At Jonesville High, Larry played designed especial-
, , „ , , ,, ly for those who are having trouble
baseball 3 years, basketball one year themselves to college life,
and was in the Beta Club, French ^e hope it will prove to be of some
Club, Science Club and on the Annual value to these students.
GARDNER - WEBB PILOT
Published Monthly by
The Students of Gardner-Webb College
Boiling Springs, N. C.
VOL. XIII October, 1958 No. 1
Editor Kenneth Beane
Assistant Editor Paula Winstead
Advisor Mrs. Martha Dedmond
[ Doug Goans
I Larry Mosteller
J Mickey Morrow
Staff Writers Beverly Turner
1 David Moore
J Suzanne Reid
\ Lib Smathers
Business Manager Sonja Hedrick
Assistant Manager Dan Wilson
Staff PhyUis Wilson
It has been a month since our last edition and quite a few
things have happened on campus. There .‘^eems to be a new
quest for freedom and school spirit on the Gardner-Webb cam
pus. Before discussing these events, however, I would like to
bring out a few facts on mvself. I have been accused of at
tempting to start a revolution on the campus, and of trying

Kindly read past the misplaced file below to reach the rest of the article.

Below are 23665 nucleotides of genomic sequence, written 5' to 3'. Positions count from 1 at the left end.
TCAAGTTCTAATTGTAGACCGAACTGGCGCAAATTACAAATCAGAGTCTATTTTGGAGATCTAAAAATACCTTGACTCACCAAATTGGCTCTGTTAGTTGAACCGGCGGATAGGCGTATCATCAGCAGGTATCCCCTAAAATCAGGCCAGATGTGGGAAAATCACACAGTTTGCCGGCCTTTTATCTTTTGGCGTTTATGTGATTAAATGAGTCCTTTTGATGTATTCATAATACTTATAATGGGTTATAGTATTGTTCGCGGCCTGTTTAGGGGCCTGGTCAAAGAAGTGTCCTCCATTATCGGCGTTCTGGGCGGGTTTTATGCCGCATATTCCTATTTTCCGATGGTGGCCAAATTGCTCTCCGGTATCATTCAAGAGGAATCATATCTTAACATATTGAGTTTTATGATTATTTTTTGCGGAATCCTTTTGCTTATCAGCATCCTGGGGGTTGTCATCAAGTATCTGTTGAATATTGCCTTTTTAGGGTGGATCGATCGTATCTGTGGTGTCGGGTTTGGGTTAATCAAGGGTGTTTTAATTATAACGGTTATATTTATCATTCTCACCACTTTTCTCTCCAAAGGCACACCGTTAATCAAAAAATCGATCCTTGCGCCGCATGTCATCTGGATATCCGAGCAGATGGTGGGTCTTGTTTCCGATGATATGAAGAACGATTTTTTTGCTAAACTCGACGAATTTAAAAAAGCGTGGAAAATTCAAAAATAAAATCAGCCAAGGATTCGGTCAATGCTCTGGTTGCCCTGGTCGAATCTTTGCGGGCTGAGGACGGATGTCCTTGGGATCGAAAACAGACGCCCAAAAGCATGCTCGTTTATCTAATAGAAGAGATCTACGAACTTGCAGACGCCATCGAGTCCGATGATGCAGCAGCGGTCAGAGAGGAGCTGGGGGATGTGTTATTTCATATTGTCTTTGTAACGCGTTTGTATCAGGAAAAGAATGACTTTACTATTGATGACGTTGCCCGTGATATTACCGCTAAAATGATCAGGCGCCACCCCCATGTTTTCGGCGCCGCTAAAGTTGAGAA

to look big by trying to get a better Gardner-Webb for the
students. However, I would like for both the student body
and the faculty to know that this is wrong. I have only tried
to bring out the things that need to be improved for the
betterment of the school and the people who will be coming
here in the following years. Most of the people that have
accused me of these things have not stopped to realize that I
myself will not benefit because this is my last year. I hope
this clears up any misunderstanding
that has taken place in the minds
of many of the faculty and students.
Still, I will fight for what I believe
in, and for what my fellow students
While talking around campus with
the students I have come up with
many of the opini
toward certain things on Gardner-
Webb campus. In the following
months I will discuss these, but it
wUl be the STUDENT'S ideas, even
though some might go along with
things I have stood up for.
There has been a big discussion
over the food problem. However,
getting better food in the wrong
method. Signs and things of that
nature only waste good time. It was
good to see the students act as men
and women and meet the faculty
face-to-face with this problem. At
the meeting held for the discussion
of this, many good points were
brought out by the students. Many
worth while suggestions were also
brought out. One of the main
points brought out was that another
Baptist junior college near
a better choice of food, the student
enrollment is less, and the cost per
year is less. It was said that eggs
and toast, etc., could not be kept
warm for as many students as we
have. The students again had an
answer for this in that the armed